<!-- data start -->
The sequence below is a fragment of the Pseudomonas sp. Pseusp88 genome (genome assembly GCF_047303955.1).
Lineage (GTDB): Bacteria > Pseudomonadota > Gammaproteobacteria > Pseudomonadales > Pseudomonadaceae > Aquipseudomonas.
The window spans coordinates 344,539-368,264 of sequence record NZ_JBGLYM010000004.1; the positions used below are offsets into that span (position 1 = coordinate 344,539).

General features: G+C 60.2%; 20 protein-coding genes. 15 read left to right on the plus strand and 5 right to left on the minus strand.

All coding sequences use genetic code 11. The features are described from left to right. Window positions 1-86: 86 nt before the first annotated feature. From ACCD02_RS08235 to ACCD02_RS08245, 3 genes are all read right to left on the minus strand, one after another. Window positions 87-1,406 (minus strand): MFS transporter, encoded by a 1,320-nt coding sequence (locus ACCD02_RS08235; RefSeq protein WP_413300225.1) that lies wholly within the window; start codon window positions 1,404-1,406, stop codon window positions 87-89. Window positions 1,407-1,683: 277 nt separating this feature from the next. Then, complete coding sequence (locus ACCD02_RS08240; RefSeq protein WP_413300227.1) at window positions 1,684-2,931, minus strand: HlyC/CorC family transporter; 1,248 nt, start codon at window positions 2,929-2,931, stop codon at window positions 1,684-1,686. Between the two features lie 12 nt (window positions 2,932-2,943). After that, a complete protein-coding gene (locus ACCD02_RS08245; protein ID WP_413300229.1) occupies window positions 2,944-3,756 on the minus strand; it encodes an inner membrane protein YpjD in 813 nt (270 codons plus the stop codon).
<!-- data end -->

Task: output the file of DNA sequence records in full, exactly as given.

The sequence below is a fragment of the Pseudomonas sp. Pseusp88 genome (genome assembly GCF_047303955.1).
Lineage (GTDB): Bacteria > Pseudomonadota > Gammaproteobacteria > Pseudomonadales > Pseudomonadaceae > Aquipseudomonas.
The window spans coordinates 344,539-368,264 of sequence record NZ_JBGLYM010000004.1; the positions used below are offsets into that span (position 1 = coordinate 344,539).

General features: G+C 60.2%; 20 protein-coding genes. 15 read left to right on the plus strand and 5 right to left on the minus strand.

All coding sequences use genetic code 11. The features are described from left to right. Window positions 1-86: 86 nt before the first annotated feature. From ACCD02_RS08235 to ACCD02_RS08245, 3 genes are all read right to left on the minus strand, one after another. Window positions 87-1,406 (minus strand): MFS transporter, encoded by a 1,320-nt coding sequence (locus ACCD02_RS08235; RefSeq protein WP_413300225.1) that lies wholly within the window; start codon window positions 1,404-1,406, stop codon window positions 87-89. Window positions 1,407-1,683: 277 nt separating this feature from the next. Then, complete coding sequence (locus ACCD02_RS08240; RefSeq protein WP_413300227.1) at window positions 1,684-2,931, minus strand: HlyC/CorC family transporter; 1,248 nt, start codon at window positions 2,929-2,931, stop codon at window positions 1,684-1,686. Between the two features lie 12 nt (window positions 2,932-2,943). After that, a complete protein-coding gene (locus ACCD02_RS08245; protein ID WP_413300229.1) occupies window positions 2,944-3,756 on the minus strand; it encodes an inner membrane protein YpjD in 813 nt (270 codons plus the stop codon).